What does Mark 6:20 mean?
ESV: for Herod feared John, knowing that he was a righteous and holy man, and he kept him safe. When he heard him, he was greatly perplexed, and yet he heard him gladly.
NIV: because Herod feared John and protected him, knowing him to be a righteous and holy man. When Herod heard John, he was greatly puzzled; yet he liked to listen to him.
NASB: for Herod was afraid of John, knowing that he was a righteous and holy man, and he had been protecting him. And when he heard him, he was very perplexed; and yet he used to enjoy listening to him.
CSB: because Herod feared John and protected him, knowing he was a righteous and holy man. When Herod heard him he would be very perplexed, and yet he liked to listen to him.
NLT: for Herod respected John; and knowing that he was a good and holy man, he protected him. Herod was greatly disturbed whenever he talked with John, but even so, he liked to listen to him.
KJV: For Herod feared John, knowing that he was a just man and an holy, and observed him; and when he heard him, he did many things, and heard him gladly.
NKJV: for Herod feared John, knowing that he was a just and holy man, and he protected him. And when he heard him, he did many things, and heard him gladly.
Verse Commentary:
Herod Antipas' father, Herod the Great, was Edomite but raised Jewish. Antipas' mother was a Samaritan. He was installed as ruler over Galilee by the Roman emperor. Antipas is in the strange position of ruling over people he somewhat understands, but who despise everything he is and represents.

Antipas knows John is a righteous man and he fears him, plus the tetrarch likes to listen to John. So since Herodias is trying to kill John, Antipas holds him in the one place she can't reach: prison. Imprisonment of the offender should also, presumably, appease his wife.

Josephus writes that Antipas initially refused to put John the Baptist to death for fear that John's followers would revolt. The tradition of Jews rising up against their Roman oppressors was a long one, and the mythology of the coming Messiah who will succeed seemed to be consistently on the Jews' minds. In addition, Antipas had divorced the daughter of the king of Nabatea, which borders his southern territory of Perea. Antipas would't be able to defend Nabatea from Perea and Galilee from its Jewish citizens, so this line of reasoning makes sense, and Matthew affirms it (Matthew 14:5). Josephus wrote his account sixty years after the events for a Roman audience. Romans would have understood the fear of invasion and rebellion more readily than the idea that Antipas was actually interested in what John had to say or that he feared John.

Despite the appeal of John's words, Antipas can't get past the stage of being puzzled. He understands that John's words are true and right, but they don't get into Antipas' heart. Later, Antipas' great-half-nephew Herod Agrippa II will have a similar reaction to Paul (Acts 26:1, 24–32). And many people today treat Jesus the same. They follow Pilate's example and consider Him a "good teacher," a good man with good things to say (Mark 15:5, 14). But they cannot accept the purpose of Jesus' message. The gospel is not designed to teach us how to act so we have peace and success in this world. It is to show us how to submit to God and gain eternal life with Him. John challenges Antipas to follow the Mosaic Law regarding marriage to a sister-in-law. Jesus calls us to love others and treat each other kindly. These are good and right things but have no eternal value without repentance and trust in Christ.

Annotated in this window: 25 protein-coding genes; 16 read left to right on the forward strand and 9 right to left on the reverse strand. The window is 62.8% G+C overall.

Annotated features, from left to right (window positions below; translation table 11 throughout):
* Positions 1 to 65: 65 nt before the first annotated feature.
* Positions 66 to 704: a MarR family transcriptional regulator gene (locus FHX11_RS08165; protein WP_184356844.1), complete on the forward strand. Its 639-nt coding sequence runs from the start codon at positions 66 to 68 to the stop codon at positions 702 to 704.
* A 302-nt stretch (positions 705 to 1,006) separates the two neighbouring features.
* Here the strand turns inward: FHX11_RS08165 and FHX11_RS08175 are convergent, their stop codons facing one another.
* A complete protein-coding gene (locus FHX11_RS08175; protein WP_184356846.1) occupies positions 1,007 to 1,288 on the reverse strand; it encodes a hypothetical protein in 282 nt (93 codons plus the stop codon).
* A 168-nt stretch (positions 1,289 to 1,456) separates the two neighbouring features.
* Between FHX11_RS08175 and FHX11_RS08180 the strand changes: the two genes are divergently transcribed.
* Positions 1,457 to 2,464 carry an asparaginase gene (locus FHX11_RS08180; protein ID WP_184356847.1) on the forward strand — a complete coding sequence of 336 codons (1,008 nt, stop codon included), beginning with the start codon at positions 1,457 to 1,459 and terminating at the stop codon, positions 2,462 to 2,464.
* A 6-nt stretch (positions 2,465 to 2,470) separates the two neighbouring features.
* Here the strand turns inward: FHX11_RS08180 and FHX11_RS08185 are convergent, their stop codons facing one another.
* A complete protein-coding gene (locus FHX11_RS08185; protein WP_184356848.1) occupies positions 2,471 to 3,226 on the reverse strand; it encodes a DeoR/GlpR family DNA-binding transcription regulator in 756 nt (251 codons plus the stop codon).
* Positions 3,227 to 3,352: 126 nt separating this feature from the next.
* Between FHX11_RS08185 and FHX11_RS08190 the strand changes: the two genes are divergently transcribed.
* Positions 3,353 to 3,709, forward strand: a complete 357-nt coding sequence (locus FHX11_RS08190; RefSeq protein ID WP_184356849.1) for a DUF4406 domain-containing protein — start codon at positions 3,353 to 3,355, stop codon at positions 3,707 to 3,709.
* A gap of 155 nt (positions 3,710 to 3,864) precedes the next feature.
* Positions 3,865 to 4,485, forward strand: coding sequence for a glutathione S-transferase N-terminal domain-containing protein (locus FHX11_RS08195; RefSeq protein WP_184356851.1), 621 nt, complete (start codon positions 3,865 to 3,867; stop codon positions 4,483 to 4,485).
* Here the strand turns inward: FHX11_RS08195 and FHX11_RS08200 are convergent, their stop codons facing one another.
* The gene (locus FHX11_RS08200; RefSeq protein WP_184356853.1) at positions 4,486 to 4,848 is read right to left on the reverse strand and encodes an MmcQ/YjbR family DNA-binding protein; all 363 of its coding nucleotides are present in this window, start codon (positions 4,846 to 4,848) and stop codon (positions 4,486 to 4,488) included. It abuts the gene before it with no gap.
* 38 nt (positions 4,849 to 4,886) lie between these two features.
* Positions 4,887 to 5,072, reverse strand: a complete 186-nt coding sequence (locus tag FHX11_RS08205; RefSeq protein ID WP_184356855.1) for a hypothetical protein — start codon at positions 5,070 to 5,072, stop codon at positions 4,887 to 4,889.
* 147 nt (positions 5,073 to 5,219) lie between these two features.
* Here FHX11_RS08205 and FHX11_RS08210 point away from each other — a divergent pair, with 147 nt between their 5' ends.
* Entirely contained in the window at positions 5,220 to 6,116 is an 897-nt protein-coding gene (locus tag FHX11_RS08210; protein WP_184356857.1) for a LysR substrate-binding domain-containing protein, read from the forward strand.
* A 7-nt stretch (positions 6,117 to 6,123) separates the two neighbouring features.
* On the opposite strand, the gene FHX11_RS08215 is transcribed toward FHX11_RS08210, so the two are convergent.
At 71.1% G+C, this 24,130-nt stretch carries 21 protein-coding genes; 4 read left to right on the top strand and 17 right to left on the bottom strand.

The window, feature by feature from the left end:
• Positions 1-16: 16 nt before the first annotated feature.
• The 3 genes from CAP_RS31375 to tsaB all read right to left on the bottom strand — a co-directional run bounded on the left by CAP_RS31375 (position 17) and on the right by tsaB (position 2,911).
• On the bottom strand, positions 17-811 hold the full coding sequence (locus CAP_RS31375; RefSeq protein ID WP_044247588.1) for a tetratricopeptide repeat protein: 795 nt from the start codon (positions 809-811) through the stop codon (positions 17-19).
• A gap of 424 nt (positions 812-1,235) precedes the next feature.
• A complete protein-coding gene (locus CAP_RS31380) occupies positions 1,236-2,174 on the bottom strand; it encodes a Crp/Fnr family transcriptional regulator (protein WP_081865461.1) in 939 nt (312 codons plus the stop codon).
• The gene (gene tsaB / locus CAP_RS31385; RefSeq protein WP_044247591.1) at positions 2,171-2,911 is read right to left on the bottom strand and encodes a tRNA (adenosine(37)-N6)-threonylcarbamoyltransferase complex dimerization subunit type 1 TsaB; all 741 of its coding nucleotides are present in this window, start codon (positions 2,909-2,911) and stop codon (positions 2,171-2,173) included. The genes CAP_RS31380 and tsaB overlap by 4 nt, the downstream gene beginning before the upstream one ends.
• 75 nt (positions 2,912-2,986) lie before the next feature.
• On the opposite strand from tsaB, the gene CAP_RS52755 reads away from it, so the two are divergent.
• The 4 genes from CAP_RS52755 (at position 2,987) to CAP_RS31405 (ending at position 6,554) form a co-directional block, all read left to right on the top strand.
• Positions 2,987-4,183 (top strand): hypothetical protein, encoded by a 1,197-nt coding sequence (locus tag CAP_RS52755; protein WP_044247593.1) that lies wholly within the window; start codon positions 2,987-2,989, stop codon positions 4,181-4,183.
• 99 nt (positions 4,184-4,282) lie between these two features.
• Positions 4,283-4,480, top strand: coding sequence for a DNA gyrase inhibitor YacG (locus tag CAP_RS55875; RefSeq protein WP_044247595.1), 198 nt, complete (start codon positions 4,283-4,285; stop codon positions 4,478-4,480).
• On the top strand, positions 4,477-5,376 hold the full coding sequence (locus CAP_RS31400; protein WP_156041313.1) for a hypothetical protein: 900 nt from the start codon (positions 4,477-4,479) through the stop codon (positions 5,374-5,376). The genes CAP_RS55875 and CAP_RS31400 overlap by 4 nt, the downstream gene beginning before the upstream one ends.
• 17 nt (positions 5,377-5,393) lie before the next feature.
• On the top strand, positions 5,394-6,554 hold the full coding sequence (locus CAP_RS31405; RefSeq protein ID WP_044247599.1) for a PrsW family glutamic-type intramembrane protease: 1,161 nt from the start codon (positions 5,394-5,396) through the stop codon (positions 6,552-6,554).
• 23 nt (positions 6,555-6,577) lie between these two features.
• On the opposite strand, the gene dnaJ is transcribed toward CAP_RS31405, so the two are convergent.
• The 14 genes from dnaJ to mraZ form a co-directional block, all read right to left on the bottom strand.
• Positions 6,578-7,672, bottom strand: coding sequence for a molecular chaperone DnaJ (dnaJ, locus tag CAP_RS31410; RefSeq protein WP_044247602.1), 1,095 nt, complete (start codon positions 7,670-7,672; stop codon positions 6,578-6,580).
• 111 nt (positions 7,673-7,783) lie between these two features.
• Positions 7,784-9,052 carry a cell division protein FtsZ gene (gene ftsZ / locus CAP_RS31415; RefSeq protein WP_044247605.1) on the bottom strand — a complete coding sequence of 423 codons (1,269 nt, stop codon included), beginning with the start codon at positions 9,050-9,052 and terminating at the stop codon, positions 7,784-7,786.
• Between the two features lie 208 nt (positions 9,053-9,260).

Verse Context:
Mark 6:14–29 follows the disciples' success in continuing John the Baptist's work with a flashback of John's execution. John was Jesus' cousin (Luke 1:36) and the herald of Jesus' ministry (John 1:19–28). He preached repentance to many, including Andrew and Peter (John 1:35–42). He also baptized Jesus (Mark 1:9–11). Herod Antipas ruled over Galilee, where Jesus was from, and Perea, near where John preached. Antipas was fascinated by John, but his wife felt threatened by John's condemnation of their incestuous marriage. This story is also found in Matthew 14:1–12, Luke 3:19–20, and Luke 9:7–9.
Chapter Summary:
Jesus returns to His hometown of Nazareth, but the people there are faithless and skeptical. As a result, Jesus performs no more than a few minor miracles. He then assigns His twelve apostles to travel in pairs, preaching repentance and healing various conditions. Mark then takes a brief detour to explain the death of John the Baptist, beheaded after Herod Antipas is tricked by his wife. The focus then returns to Jesus, explaining His miraculous feeding of thousands of people, walking on water, and healing people in Gennesaret.
Chapter Context:
Even as the Twelve are given opportunity to wield some of Jesus' power and authority, they still struggle to understand. They misinterpret who He is, what He has come to do, and how much He will ask of them. They fear Jesus' display of deity, but seem to dismiss the murderous rejection of His hometown and the death of John the Baptist. It's easy to have faith in a prophet who seems poised to rescue Israel from foreign rule. It is still beyond them to understand that He is actually God.
Book Summary:
The Gospel of Mark emphasizes both Jesus' servanthood and His role as the promised Messiah: the Son of God. This is done through a concise, action-packed style. Mark provides relatively few details, instead focusing on actions and simple statements. This relates to the Gospel's authorship, which is believed to be based on the memories of the apostle Peter. These include many of Jesus' miracles, in contrast to other Gospels which include many more of Jesus' teachings and parables. Mark also makes frequent mention of Jesus' ministry being misunderstood by others.
Accessed 5/26/2024 10:26:36 AM
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